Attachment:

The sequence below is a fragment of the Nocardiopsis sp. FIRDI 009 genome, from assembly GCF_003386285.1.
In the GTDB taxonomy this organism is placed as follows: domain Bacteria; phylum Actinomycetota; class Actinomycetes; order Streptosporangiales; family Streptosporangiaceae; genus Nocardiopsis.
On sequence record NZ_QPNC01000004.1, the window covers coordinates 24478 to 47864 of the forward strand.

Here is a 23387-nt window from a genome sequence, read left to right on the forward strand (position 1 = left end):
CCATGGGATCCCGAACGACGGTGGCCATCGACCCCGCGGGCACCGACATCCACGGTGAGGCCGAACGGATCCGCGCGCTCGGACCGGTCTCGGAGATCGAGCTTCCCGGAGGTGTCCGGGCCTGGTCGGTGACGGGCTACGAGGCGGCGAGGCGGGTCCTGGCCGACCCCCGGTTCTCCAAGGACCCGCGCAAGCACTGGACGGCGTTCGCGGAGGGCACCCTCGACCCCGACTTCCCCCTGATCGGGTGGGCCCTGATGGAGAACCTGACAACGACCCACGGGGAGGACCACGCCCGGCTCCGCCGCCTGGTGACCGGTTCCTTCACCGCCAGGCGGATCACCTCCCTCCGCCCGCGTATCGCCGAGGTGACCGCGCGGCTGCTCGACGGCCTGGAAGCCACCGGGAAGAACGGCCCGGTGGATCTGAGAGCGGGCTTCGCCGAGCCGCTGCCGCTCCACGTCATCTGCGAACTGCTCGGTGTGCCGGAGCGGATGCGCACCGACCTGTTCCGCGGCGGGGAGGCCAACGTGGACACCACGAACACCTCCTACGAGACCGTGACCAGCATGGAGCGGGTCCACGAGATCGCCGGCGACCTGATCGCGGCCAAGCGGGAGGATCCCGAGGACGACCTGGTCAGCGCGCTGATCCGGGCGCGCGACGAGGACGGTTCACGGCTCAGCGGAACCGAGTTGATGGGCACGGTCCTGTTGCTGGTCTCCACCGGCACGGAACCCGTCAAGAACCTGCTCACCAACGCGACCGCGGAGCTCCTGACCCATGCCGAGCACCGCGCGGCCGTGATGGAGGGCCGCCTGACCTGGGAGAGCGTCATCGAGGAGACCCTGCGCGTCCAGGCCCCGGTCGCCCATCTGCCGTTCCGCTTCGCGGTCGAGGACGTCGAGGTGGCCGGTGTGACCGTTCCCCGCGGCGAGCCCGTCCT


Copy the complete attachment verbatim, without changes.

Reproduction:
The sequence below is a fragment of the Nocardiopsis sp. FIRDI 009 genome, from assembly GCF_003386285.1.
In the GTDB taxonomy this organism is placed as follows: domain Bacteria; phylum Actinomycetota; class Actinomycetes; order Streptosporangiales; family Streptosporangiaceae; genus Nocardiopsis.
On sequence record NZ_QPNC01000004.1, the window covers coordinates 24478 to 47864 of the forward strand.

Here is a 23387-nt window from a genome sequence, read left to right on the forward strand (position 1 = left end):
CCATGGGATCCCGAACGACGGTGGCCATCGACCCCGCGGGCACCGACATCCACGGTGAGGCCGAACGGATCCGCGCGCTCGGACCGGTCTCGGAGATCGAGCTTCCCGGAGGTGTCCGGGCCTGGTCGGTGACGGGCTACGAGGCGGCGAGGCGGGTCCTGGCCGACCCCCGGTTCTCCAAGGACCCGCGCAAGCACTGGACGGCGTTCGCGGAGGGCACCCTCGACCCCGACTTCCCCCTGATCGGGTGGGCCCTGATGGAGAACCTGACAACGACCCACGGGGAGGACCACGCCCGGCTCCGCCGCCTGGTGACCGGTTCCTTCACCGCCAGGCGGATCACCTCCCTCCGCCCGCGTATCGCCGAGGTGACCGCGCGGCTGCTCGACGGCCTGGAAGCCACCGGGAAGAACGGCCCGGTGGATCTGAGAGCGGGCTTCGCCGAGCCGCTGCCGCTCCACGTCATCTGCGAACTGCTCGGTGTGCCGGAGCGGATGCGCACCGACCTGTTCCGCGGCGGGGAGGCCAACGTGGACACCACGAACACCTCCTACGAGACCGTGACCAGCATGGAGCGGGTCCACGAGATCGCCGGCGACCTGATCGCGGCCAAGCGGGAGGATCCCGAGGACGACCTGGTCAGCGCGCTGATCCGGGCGCGCGACGAGGACGGTTCACGGCTCAGCGGAACCGAGTTGATGGGCACGGTCCTGTTGCTGGTCTCCACCGGCACGGAACCCGTCAAGAACCTGCTCACCAACGCGACCGCGGAGCTCCTGACCCATGCCGAGCACCGCGCGGCCGTGATGGAGGGCCGCCTGACCTGGGAGAGCGTCATCGAGGAGACCCTGCGCGTCCAGGCCCCGGTCGCCCATCTGCCGTTCCGCTTCGCGGTCGAGGACGTCGAGGTGGCCGGTGTGACCGTTCCCCGCGGCGAGCCCGTCCT